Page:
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Asia shares rise despite slide in energy stocks

Thursday 03.15 BST


Stock markets across Asia were broadly positive on Thursday in spite of energy stocks sliding on the back of lower oil prices, while sovereign bonds weakened and the dollar held on to Wednesday’s gains.

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Equity markets throughout the region were climbing, although gains were tempered by losses from energy stocks on the back of a slide in crude prices on Wednesday. In Sydney, a 1.2 per cent drop by the energy segment offset gains in other sectors to leave the S&P/ASX 200 index up 0.3 per cent.

Tokyo’s Topix index rose 0.5 per cent as financials climbed 1.5 per cent but energy stocks dropped 1 per cent. Shares in Canon were up as much as 4.1 per cent following reports that the Japanese camera and imaging company’s operating profit was likely to have doubled in the first quarter.

Hong Kong’s Hang Seng index was up 0.4 per cent as energy shares dipped 0.6 per cent. Chinese tech company Tencent was up as much as 1.9 per cent despite news that the company was closing a function of its popular WeChat social network allowing users to tip content creators through their iPhones — a move the company said was made to comply with Apple policies on in-app purchases.


Currencies in the region were mostly softer in the face of a rising dollar. The dollar index — measuring the greenback against a basket of peers — was up 0.1 per cent after climbing 0.2 per cent on Wednesday.

South Korea’s won led losses among big Asian currencies, dropping 0.2 per cent to Won1,141.95 per dollar.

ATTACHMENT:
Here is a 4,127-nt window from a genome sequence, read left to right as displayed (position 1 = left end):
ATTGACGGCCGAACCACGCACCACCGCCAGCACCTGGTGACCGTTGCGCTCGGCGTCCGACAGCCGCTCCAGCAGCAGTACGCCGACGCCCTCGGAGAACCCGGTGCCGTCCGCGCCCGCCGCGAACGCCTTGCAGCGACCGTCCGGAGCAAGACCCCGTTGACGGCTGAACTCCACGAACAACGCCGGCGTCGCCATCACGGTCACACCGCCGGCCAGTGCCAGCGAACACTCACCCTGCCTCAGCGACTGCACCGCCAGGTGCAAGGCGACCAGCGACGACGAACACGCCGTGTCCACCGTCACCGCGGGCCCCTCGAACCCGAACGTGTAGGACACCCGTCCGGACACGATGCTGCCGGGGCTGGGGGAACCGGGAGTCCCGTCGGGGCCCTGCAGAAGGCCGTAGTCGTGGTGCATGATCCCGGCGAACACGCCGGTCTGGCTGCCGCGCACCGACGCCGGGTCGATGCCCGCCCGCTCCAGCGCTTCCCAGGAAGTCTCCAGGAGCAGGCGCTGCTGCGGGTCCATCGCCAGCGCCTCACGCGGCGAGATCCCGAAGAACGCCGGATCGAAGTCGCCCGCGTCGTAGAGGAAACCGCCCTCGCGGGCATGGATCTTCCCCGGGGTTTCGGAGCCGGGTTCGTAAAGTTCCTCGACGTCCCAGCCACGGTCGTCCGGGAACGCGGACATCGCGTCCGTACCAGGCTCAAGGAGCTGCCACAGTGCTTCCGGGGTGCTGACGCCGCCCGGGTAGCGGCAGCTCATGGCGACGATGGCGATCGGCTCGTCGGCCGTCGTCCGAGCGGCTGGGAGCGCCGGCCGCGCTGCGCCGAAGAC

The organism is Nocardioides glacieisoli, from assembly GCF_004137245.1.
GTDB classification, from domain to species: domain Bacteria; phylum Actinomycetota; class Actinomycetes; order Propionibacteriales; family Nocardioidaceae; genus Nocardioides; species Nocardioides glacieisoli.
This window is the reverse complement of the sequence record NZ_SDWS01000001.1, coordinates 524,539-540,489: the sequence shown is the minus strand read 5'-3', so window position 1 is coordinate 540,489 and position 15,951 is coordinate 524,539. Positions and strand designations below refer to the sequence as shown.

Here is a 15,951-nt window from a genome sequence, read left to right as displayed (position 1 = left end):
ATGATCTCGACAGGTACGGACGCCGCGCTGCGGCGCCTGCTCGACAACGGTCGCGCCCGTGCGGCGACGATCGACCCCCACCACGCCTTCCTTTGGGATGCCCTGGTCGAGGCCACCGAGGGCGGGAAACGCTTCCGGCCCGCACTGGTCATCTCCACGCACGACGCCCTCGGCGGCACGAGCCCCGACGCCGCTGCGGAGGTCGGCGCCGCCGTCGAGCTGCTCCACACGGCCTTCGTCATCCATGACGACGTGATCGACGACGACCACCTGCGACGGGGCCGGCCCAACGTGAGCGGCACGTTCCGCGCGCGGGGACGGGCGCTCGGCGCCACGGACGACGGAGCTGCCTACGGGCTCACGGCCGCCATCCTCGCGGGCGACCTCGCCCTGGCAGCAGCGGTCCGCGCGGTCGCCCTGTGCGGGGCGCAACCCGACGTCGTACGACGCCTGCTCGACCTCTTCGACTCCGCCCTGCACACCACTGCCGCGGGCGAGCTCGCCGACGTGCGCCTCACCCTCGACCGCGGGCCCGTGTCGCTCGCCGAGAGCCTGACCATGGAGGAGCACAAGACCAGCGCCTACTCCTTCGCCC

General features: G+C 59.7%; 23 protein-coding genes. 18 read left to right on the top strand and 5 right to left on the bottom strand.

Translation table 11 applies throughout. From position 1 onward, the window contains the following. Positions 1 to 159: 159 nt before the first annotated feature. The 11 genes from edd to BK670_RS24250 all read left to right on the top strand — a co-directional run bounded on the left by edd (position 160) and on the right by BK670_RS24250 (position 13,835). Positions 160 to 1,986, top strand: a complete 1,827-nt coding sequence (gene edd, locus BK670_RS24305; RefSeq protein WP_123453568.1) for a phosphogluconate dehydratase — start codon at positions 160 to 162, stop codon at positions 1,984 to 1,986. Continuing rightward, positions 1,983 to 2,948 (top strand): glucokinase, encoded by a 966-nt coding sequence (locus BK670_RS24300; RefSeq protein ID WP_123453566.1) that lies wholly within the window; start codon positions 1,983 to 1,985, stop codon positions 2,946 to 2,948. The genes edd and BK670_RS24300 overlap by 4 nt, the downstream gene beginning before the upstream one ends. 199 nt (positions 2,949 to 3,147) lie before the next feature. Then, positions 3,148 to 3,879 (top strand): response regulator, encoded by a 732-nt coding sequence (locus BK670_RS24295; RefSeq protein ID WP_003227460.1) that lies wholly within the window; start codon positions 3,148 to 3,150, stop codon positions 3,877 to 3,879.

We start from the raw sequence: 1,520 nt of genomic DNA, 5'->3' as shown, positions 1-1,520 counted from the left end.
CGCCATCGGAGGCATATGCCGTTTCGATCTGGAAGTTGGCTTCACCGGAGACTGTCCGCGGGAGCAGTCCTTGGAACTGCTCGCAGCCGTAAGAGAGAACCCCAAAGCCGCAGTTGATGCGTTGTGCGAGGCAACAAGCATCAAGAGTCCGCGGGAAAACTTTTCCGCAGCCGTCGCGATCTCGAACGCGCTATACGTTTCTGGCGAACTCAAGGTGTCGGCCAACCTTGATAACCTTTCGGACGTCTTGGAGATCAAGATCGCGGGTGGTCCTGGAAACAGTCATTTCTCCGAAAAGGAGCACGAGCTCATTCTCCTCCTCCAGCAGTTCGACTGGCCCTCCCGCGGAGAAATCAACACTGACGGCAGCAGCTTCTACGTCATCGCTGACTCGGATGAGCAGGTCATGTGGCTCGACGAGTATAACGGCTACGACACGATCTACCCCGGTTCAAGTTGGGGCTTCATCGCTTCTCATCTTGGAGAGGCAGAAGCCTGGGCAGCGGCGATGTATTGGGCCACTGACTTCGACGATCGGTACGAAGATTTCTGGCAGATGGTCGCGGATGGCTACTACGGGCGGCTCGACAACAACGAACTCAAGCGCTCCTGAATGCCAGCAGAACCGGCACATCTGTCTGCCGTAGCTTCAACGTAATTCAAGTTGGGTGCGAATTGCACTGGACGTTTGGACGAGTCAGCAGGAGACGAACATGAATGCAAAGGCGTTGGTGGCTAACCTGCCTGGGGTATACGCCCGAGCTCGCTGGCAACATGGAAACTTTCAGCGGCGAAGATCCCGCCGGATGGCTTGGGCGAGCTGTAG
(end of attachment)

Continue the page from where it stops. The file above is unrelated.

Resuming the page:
The UK pound — which earlier this week jumped 2.7 per cent to a five-month high against the greenback after the country’s prime minister called a surprise general election — was flat on Thursday at $1.2784.

Japan’s yen was 0.1 per cent weaker, pushing it just past the ¥109 per dollar mark after the currency firmed to be as strong as ¥108.66 on Wednesday. The yen is 7.3 per cent stronger against the dollar for the year-to-date.

The New Zealand dollar bucked the trend, climbing 0.4 per cent to $0.7034 following the release of data showing that consumer inflation reached the central bank’s target rate for the first time since 2011. The Australian dollar was a distant second with a 0.1 per cent gain on its US counterpart to $0.7505.

Fixed income

Government bonds were reversing course on Thursday, with US Treasuries enjoying a slight rebound as sovereign notes in the region lost across the board following gains earlier in the week.

The yield, which moves inversely to price, on 10-year Australian government bonds was up 5 basis points at 2.499 per cent, while that for the equivalent New Zealand note was up the same amount at 2.947 per cent. Yield on the 10-year Japanese government bond was up 1 bp at 0.005 per cent after dipping below zero on Wednesday for the first time since November.

Yield on 10-year US Treasuries was down 1bp at 2.204 per cent, pulling back after a rise of 5 bp the previous session.


Crude prices were firmer after a fall on Wednesday prompted by a rise in US oil reserves. Brent crude, the international marker, was up 0.7 per cent at $53.28 a barrel after dropping 3.6 per cent the previous session. US marker West Texas Intermediate was up 0.6 per cent at $50.75 after closing down 3.8 per cent on Wednesday.

Gold was down 0.1 per cent at $1,279.17 after a drop of 0.7 per cent in Wednesday’s session in the face of a strengthening dollar.

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